Microphone Accessories

As with all equipment, once you find the microphone you want to use, you have to accessorize. A friend of mine who runs a recording studio is constantly explain­ing the need for the strange looking ring with what looks like panty hose stretched over it. This is an extremely important
microphone accessory called a windscreen or more precisely, a pop filter. He places the mesh surface in front of the microphone so that the talents' breath does not pop the microphone when he or she says words with hard "P"s and "B"s (see Figure 12-5).

Windscreens come in a variety of shapes and surfaces. If you ever see a microphone with a gray or other colored foam ball covering its end, you are seeing one type of windscreen. Another popular wind­screen used with shotgun microphones is a zeppelin or blimp (these names coming from their resemblance to the early 1900s aircraft). These windscreens completely enclose the microphone and are attached directly to the fishpole or mic stand. If you see someone using a big hairy microphone outdoors, he is using a blimp with a wind­jammer cover. This cover is extremely effective when you are shooting in windy conditions.

Shock mounts or suspension mounts are another extremely valuable microphone accessory. Suspension mounts prevent sounds traveling through the mic stand or fishpole from being picked up by the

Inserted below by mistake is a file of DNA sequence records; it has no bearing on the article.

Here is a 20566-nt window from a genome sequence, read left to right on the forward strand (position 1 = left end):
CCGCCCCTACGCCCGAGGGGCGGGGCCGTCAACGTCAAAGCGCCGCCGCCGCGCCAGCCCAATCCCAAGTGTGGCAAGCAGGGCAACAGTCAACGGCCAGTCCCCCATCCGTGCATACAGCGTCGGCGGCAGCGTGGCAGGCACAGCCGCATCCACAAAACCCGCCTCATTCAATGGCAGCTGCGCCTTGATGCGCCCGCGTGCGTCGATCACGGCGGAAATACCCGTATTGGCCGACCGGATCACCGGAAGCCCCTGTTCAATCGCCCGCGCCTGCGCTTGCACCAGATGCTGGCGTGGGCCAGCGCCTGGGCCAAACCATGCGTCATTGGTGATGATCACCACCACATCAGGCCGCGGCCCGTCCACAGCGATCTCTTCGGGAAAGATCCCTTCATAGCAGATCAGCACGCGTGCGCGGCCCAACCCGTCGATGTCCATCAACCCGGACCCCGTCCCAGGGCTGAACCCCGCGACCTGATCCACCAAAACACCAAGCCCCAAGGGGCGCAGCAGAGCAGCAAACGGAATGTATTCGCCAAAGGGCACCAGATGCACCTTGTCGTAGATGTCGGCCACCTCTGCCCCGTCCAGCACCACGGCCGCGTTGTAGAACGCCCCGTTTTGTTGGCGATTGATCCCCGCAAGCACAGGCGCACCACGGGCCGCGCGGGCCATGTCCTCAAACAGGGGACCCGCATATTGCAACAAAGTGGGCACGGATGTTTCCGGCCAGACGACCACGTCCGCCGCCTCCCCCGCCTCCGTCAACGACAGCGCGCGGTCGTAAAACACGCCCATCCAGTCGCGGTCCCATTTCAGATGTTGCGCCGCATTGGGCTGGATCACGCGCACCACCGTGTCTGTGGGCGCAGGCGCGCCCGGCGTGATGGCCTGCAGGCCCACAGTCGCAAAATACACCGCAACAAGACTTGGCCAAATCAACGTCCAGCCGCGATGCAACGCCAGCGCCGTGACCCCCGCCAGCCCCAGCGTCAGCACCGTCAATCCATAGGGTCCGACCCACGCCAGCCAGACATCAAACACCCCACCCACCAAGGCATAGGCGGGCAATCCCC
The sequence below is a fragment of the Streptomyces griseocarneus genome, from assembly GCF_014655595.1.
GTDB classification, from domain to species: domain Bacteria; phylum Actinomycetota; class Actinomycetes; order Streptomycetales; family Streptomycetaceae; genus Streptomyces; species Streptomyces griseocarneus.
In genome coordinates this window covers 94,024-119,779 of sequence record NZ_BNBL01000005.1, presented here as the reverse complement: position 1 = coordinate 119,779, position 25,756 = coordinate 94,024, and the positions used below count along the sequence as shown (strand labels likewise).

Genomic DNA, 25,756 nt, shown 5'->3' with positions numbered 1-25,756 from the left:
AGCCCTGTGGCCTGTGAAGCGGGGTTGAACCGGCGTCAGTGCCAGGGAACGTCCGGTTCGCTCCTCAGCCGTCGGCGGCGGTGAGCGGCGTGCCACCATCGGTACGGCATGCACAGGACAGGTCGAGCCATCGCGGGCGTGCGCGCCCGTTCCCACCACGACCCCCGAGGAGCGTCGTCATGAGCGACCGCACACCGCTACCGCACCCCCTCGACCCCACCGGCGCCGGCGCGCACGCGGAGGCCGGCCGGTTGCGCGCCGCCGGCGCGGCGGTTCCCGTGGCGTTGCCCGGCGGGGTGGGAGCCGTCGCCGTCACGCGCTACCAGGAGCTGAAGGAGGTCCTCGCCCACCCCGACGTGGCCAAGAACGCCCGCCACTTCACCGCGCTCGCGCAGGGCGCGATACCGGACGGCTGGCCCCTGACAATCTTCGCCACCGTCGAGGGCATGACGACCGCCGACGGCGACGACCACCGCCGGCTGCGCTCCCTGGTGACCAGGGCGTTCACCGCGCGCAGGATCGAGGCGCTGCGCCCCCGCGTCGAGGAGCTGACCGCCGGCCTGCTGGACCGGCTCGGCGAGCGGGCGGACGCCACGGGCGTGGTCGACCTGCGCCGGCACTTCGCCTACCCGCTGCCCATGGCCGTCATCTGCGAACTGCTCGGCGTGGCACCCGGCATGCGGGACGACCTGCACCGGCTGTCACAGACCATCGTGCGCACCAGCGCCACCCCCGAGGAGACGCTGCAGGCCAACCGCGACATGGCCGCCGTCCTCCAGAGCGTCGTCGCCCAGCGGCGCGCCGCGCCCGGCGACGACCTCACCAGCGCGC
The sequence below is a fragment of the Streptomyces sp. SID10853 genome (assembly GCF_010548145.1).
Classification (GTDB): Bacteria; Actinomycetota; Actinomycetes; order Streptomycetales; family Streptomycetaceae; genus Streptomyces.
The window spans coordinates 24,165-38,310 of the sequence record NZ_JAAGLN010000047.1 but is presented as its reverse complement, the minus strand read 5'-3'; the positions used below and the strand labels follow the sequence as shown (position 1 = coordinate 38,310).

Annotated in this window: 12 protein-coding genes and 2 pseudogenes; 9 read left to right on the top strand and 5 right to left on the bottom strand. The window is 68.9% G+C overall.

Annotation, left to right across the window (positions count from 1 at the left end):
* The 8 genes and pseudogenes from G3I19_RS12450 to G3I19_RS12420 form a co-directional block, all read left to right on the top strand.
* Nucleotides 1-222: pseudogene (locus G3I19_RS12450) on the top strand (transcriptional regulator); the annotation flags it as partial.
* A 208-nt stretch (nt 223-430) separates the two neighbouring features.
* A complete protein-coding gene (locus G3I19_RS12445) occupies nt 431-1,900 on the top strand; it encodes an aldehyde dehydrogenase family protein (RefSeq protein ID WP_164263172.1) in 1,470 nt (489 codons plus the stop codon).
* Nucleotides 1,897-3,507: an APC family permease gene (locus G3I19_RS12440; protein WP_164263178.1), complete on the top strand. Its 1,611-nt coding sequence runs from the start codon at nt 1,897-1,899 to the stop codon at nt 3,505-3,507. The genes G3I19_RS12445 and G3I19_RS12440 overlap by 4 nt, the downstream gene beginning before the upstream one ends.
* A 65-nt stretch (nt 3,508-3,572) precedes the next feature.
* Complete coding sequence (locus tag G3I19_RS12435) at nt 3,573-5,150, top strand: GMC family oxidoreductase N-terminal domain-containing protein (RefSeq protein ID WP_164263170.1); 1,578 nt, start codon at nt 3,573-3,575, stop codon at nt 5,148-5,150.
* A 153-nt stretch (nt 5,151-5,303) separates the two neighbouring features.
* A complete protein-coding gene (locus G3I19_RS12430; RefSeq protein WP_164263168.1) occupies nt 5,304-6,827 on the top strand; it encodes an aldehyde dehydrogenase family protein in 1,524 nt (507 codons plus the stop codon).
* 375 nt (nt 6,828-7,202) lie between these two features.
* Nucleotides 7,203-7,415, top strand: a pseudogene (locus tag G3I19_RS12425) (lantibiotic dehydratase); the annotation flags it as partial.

microphone. Soft elastic materials like rubber or nylon suspend the mic so that the sounds created by your hands rubbing the fishpole or something hitting the mic stand are not heard. It is extremely important that you use a suspension mount when using a shotgun on a fishpole.

Mic Check

When buying microphones and accesso­ries, the kind of equipment you buy will depend on the type of production you do. Look at your needs and compare them with the instruments described above. There is a microphone designed for every type of production. It is up to you to decide what your production require­ments are and the microphone that will best fit your audio needs.

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Written by Fred Ginsburg C.A.S. Ph.D. MBKS   

A cameraman would never judge composition and good lighting based on what he or she hears. Likewise, a soundperson would be a fool to record audio based solely on what they see.